Two adults with no underlying health problems have died from swine flu in Northern Ireland, it has been revealed.
A total of 17 people have been killed by the H1N1 virus during this season, the Public Health Agency confirmed.
Its director of public health Carolyn Harper said the flu was displaying a similar pattern to last year and the rate of increase in confirmed new cases was slowing. The virus was behaving the same in Northern Ireland as the rest of the UK.
This year there have been no deaths of pregnant women and one of a child.
Dr Harper said: "People should also be reassured by the fact that the World Health Organisation has said that there is no evidence that the swine flu virus is changing.
"Unfortunately these deaths are a reminder of the fact that for a small number of people, and still particularly those with underlying medical conditions, swine flu can be a very serious illness. Other people are also affected but their risk is much lower."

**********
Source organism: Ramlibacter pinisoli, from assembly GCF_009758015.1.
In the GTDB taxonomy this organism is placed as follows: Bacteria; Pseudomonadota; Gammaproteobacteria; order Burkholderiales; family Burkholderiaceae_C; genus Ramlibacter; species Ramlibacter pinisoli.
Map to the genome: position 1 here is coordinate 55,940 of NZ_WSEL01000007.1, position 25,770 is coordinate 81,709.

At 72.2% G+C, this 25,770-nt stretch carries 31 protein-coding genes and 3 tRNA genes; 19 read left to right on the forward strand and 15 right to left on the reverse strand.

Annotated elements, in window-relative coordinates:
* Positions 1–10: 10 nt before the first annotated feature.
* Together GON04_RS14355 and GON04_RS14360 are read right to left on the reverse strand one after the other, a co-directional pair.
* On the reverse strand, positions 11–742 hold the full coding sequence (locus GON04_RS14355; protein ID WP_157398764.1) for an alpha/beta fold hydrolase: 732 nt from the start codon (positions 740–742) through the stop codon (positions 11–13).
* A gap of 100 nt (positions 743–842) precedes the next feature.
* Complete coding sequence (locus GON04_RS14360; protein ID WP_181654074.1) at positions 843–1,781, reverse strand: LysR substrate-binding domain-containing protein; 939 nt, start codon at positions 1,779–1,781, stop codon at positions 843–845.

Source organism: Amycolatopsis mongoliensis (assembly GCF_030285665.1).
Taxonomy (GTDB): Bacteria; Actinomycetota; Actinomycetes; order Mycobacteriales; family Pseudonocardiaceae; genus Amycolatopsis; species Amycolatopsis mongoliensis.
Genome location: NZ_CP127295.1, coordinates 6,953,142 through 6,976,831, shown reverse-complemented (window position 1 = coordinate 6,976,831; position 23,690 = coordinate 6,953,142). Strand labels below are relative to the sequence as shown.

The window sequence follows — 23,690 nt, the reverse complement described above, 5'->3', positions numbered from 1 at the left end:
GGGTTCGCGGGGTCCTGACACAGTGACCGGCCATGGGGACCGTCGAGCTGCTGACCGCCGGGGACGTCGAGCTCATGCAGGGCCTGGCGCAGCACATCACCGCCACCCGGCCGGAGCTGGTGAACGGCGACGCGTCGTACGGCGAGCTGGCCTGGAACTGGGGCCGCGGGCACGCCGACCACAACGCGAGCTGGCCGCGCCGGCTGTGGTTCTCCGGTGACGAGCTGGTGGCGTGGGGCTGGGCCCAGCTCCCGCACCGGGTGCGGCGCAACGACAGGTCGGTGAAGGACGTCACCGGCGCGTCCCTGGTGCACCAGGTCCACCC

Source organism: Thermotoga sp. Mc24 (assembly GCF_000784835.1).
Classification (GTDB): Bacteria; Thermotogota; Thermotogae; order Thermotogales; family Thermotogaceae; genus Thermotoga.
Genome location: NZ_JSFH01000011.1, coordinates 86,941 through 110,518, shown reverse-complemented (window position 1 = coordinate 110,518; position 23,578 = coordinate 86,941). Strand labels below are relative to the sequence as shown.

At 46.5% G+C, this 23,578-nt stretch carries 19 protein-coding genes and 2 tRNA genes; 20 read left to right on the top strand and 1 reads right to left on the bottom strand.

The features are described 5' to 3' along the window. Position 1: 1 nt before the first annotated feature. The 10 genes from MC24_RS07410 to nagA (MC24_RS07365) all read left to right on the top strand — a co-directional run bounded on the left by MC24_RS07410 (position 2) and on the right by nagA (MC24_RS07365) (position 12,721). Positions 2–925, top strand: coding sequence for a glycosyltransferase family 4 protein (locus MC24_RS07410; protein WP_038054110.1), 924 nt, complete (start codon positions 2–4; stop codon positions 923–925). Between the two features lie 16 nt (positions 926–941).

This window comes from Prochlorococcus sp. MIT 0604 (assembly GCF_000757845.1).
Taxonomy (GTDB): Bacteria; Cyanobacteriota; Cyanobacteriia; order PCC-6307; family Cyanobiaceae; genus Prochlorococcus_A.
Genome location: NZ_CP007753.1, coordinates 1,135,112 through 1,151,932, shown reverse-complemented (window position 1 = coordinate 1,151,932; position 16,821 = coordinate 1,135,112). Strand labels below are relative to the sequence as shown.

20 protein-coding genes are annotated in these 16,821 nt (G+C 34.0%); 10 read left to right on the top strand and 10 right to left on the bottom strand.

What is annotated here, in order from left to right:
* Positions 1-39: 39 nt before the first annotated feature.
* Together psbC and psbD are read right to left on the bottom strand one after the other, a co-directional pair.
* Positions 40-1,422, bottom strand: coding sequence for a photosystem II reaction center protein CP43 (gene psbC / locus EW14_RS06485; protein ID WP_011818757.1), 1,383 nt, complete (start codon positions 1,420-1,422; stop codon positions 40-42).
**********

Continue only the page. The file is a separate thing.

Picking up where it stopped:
This swine flu season 14 people with an underlying condition have died plus two who did not have a pre-existing medical issue. Another death is being investigated to determine if an underlying condition was present.
This compares to 19 deaths last year.
A total of 33 adults and children are critically ill in hospital with swine flu. Around half of all swine flu patients admitted to hospital had an underlying condition.
Fewer children have been affected compared with last year. This year it has mainly struck those aged 15-64. However people with underlying problems remained at much greater risk.